“That even though we are in the minority in the Town of Windsor we will continue to fight for justice until changes are made. We will not stop fighting until we eradicate all acts of racism once and for all,” said Valerie Butler, president of the Isle of Wight Chapter of the NAACP.
In a letter to Windsor Police Chief Rodney Riddle Monday, Herring said his office had seen the footage and reports about the traffic stop involving Nazario. He said the Attorney General’s Office of Civil Rights has the authority to investigate incidents that “may constitute an unlawful pattern or practice of conduct by law enforcement officers that deprives persons of rights, privileges, or immunities secured or protected by laws of the United States and the Commonwealth.”
In that letter, Herring asked for a list of information “on a rolling basis” to be sent to the Office of Civil Rights. That list includes Windsor police records on the Dec. 5 traffic stop involving Nazario, policies on use of force, complaints about use of force, complaints about treatment on the basis of race, color or national origin, etc.
Butler and Virginia NAACP Executive Director Da-Quan Marcell Love also called on Northam to call a special General Assembly session to consider abolishing qualified immunity for police officers.
Supporters argue the legal standard makes it too difficult to successfully sue police for violating a person’s civil rights. Opponents say the protection is essential in a job that requires split-second decisions and eliminating it will lead to frivolous lawsuits that will make it impossible to retain good officers.
The Virginia NAACP has started a petition demanding Northam order a special session.
An effort to repeal qualified immunity during this year’s Virginia General Assembly session fell short earlier this year after a Senate committee rejected the measure, which would have made it easier to sue over misconduct claims against police officers and collect damages in state court.
However, in a statement on Monday, Northam’s office didn’t directly respond when asked if he supports the push to end qualified immunity and if he would consider calling a special session focused on the issue, as the Virginia NAACP is demanding.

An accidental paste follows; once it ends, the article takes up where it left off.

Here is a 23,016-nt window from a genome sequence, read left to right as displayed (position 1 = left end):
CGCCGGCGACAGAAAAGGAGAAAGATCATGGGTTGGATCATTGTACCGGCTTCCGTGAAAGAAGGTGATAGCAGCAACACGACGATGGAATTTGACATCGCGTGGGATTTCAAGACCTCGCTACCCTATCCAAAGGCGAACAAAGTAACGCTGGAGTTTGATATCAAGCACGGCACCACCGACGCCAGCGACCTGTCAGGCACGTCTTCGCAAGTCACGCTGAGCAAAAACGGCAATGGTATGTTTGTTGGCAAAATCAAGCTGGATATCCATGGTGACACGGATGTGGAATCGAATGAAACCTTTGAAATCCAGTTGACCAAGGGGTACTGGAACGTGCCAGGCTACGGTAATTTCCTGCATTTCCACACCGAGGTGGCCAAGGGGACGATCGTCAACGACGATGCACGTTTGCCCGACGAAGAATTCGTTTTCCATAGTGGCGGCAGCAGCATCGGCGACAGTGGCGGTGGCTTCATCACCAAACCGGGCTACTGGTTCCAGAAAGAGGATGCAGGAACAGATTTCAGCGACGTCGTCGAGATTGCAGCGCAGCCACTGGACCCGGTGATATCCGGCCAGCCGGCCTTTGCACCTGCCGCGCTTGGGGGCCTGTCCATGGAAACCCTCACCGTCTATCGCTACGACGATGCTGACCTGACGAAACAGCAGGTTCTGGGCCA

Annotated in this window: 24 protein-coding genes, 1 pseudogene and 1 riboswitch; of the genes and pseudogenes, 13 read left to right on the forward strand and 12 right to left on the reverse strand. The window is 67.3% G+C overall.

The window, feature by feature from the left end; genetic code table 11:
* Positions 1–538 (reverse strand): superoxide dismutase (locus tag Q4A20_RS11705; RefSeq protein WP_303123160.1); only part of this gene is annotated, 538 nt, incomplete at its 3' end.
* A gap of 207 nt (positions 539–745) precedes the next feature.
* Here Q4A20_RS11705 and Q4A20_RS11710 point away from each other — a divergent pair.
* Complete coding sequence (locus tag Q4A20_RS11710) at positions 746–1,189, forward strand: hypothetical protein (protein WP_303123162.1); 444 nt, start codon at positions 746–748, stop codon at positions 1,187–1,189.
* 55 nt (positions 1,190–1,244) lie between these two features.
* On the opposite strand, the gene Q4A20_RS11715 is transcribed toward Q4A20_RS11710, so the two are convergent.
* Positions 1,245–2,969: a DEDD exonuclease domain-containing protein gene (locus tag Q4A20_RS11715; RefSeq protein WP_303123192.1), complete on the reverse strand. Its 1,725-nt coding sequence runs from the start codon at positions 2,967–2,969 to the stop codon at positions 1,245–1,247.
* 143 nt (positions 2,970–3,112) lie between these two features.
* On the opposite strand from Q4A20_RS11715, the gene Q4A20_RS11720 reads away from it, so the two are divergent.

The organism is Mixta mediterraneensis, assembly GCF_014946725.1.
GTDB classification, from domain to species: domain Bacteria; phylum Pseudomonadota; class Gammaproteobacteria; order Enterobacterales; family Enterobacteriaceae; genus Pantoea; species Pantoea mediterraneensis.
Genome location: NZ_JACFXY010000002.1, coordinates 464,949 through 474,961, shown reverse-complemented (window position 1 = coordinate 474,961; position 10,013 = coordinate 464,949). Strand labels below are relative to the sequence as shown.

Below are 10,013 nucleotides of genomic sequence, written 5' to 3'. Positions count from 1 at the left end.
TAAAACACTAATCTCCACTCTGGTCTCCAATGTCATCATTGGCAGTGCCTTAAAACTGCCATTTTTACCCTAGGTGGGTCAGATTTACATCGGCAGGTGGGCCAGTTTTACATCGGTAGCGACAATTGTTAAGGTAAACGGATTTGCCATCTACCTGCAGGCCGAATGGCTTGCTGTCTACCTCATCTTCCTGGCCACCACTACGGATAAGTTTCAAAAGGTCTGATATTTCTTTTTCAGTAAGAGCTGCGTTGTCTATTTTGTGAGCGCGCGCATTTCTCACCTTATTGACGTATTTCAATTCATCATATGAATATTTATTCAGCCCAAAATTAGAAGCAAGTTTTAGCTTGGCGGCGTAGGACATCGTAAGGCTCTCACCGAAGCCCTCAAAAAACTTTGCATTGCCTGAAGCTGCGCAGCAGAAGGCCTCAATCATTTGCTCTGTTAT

“Governor Northam is committed to comprehensive police reform. The Commonwealth has made tremendous progress over the last two years—banning no knock warrants, curbing pretextual stops, mandating crisis intervention training for police, limiting the use of choke holds, establishing civilian review boards—but there is more to do to ensure all Virginians are treated safely, and with basic respect, in interactions with police.”Alena Yarmosky, Gov. Ralph Northam’s spokesperson
House Majority Leader Charniele Herring (D-Alexandria), who serves as the chair of the Virginia Crime Commission, said that work has yet to begin and it may be a while before the policy is meaningfully considered.
Herring, who supported previous efforts to eliminate qualified immunity, said the commission’s executive committee has already prioritized several topics for 2021. That means, unless members agree to delay that work, the earliest qualified immunity could be thoroughly studied is 2022, according to Herring.
With that timeline in mind, Herring said Congress may be able to act more quickly and comprehensively to achieve reform in this area.
“In my mind, that’s the best way to deal with police reform so that we don’t have different standards in different states,” Herring said.
Earlier this year, the U.S. House of Representatives passed the “George Floyd Justice in Policing Act” for the second time. Among its many provisions is language to eliminate qualified immunity for all local, state, and federal law enforcement officers.
U.S. Sen. Mark Warner (D-Virginia) expressed support for the bill during a virtual press conference on Monday after he was asked about the traffic stop in Windsor.
“I was outraged,” Warner said. “I think it’s time that we pass the Justice in Policing Act, which will not only provide additional training for law enforcement officers, it will prohibit some of the most egregious tactics like choke holds like no knock warrants.”
Bourne said departments need to better vet the candidates for officer positions “because they don’t learn this stuff on the job when they’re hired.”
Del. Don Scott (D-Portsmouth) said culture is a problem among some police officers, and that some don’t have the temperament or professionalism to wear the uniform.
“Culture eats training for lunch,” Scott said.
Town, police department response
On Monday night, the Town of Windsor Manager William Saunders said it has released all body camera footage of Crocker and Gutierrez on the town’s website.
In the same statement, Saunders affirmed the town’s commitment to transparency and “taking actions to rebuild the public’s trust in the Windsor Police Department.”
The town also said the police chief was continuing to put more training in place in “accordance with Department of Criminal Justice standards for the Windsor Police Department, some of which will take place during the Virginia State Police investigation.”
While Gutierrez has been fired, Butler said she felt Crocker also needed to be fired, not simply retrained.
Butler said they plan to focus their local efforts on working with police to ensure officers are engaged in the community and “so people … will be comfortable with them when they see them out in the community.”
BELOW: Watch the full press conference Monday in Windsor.